Want to live past 100?
Sharon Jayson reports for Kaiser Health News that although those 100 and older make up a tiny segment of America’s population, U.S. Census reports show that centenarian ranks are growing.
Between 1980 and 2010, the numbers rose from 32,194 to 53,364, an increase of almost 66 percent. The latest population estimate, released in July 2015, reflects 76,974 centenarians.
In her story, Jayson writes about John Henderson and his wife of 77 years, Charlotte. He’s 104. She’s 101. And they regularly hear from people wanting to know how to live a long life.
“Living in moderation,” is the secret, he said. “We never overdo anything. Eat well. Sleep well. Don’t overdrink. Don’t overeat. And exercise regularly.”
Mac Miller, who is 102, has a standard reply.
“People ask me ‘What is the secret?’ The answer is simple. Choose the right grandparents. They were in their 80s. My mother was 89 and my father was 93,” he said.
Genetics and behaviors do play roles in determining why some people live to be 100 or older while others don’t, but they aren’t guarantees. And now, as increasing numbers are reaching triple digits, figuring out the mysteries of longevity has taken on new importance among researchers.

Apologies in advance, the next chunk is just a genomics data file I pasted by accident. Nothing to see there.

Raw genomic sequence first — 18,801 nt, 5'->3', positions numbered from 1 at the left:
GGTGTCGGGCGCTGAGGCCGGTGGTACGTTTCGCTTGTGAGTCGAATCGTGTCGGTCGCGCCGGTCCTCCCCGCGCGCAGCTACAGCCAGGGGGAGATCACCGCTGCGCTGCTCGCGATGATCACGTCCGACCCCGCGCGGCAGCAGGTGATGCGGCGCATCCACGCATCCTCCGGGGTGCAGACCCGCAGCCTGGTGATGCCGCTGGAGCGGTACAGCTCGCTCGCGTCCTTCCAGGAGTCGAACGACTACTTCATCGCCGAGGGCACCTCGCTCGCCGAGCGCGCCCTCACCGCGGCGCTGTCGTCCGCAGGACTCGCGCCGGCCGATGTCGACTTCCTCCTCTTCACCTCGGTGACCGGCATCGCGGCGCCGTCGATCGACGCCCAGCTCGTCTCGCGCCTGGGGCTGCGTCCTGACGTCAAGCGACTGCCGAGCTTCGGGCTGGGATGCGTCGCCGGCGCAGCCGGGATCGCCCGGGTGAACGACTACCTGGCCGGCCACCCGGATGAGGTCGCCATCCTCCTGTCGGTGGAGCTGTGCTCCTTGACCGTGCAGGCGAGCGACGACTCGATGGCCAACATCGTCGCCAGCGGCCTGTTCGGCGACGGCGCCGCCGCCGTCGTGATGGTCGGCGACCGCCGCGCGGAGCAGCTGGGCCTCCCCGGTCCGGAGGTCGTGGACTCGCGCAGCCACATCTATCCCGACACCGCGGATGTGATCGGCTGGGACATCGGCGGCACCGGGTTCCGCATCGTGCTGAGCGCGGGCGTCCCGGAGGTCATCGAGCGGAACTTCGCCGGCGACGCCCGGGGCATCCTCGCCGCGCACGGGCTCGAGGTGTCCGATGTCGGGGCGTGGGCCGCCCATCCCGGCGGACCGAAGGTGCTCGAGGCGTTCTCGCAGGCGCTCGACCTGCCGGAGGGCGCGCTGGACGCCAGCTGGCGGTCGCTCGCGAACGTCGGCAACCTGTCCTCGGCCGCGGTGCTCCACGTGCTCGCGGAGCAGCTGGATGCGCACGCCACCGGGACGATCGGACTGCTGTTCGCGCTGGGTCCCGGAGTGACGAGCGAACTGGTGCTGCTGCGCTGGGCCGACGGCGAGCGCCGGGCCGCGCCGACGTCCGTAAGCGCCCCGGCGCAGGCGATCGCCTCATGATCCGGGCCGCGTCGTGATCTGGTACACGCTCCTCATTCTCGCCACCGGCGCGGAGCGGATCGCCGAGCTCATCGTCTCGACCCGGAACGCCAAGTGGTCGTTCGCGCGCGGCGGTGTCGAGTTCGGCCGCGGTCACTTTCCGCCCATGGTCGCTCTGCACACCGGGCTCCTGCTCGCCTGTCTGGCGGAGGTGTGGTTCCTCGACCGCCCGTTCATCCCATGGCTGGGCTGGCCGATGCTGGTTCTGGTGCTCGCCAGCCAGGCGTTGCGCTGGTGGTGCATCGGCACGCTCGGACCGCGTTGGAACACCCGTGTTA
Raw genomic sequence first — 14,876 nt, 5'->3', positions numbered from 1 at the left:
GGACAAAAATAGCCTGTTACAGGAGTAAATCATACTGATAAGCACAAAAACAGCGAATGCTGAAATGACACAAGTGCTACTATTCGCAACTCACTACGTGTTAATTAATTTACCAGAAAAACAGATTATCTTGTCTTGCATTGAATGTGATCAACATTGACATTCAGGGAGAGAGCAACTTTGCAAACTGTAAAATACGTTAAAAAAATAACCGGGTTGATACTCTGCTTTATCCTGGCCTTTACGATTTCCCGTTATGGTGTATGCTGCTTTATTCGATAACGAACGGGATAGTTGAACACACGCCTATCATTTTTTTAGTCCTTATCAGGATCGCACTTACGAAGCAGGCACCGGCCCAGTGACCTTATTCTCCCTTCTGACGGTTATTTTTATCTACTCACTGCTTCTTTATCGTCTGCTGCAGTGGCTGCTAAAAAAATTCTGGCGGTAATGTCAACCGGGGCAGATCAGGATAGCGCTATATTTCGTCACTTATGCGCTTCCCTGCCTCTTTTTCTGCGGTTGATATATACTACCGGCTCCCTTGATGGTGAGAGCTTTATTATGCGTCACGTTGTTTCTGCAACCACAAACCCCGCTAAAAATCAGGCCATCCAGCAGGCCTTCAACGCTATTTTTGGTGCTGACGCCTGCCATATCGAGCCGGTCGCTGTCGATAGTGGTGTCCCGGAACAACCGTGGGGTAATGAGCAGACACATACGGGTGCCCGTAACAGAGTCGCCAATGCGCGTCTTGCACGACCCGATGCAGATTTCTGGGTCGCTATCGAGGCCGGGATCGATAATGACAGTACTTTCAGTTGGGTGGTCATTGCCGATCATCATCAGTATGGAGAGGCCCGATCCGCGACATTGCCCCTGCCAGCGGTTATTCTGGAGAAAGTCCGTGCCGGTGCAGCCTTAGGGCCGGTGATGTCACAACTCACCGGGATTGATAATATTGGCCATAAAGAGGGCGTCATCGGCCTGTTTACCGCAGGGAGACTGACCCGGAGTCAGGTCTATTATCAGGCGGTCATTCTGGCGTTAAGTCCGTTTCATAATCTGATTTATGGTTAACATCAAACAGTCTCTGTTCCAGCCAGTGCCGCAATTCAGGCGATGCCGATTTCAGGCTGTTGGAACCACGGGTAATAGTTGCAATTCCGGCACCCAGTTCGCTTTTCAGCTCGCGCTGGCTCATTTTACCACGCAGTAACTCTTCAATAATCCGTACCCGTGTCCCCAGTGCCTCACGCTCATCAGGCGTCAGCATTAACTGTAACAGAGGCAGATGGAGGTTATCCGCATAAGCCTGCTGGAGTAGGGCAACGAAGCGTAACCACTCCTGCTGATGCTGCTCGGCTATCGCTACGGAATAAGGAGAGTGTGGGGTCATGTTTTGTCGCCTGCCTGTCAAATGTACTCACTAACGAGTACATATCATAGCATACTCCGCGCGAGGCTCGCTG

Behaviors are a big influence on survival until the late 80s, but from 90 onward, genetics play a more significant role, says Dr. Thomas Perls.
“The number of centenarians in the U.S. and other countries has been doubling roughly every eight years,” said James Vaupel, founding director of the Max Planck Institute for Demographic Research in Rostock, Germany.
“When the baby boomers hit, there’s going to be acceleration, and it might be doubling every five or six years,” he said.
Henderson and his wife of 77 years live in Austin in the independent living section of Longhorn Village, a community of more than 360, many of whom have ties to the University of Texas (UT) at Austin. Henderson is UT’s oldest-living former football player, arriving in 1932 as a freshman. The couple are the only centenarians in the complex and are a rare breed: married centenarians.
Charlotte Henderson said she believes being married may have helped them reach these 100-plus years.
“We had such a good time when John retired. We traveled a lot,” she said. “We just stay busy all the time, and I’m sure that helps.”
Bernard Hirsh, 100, of Dallas agrees. His wife, Bee, is 102. They married in 1978 when both were in their early 60s and each had been widowed, she for the second time.
“I think it’s been such a wonderful marriage, and we’ve contributed to each other’s benefit,” he said.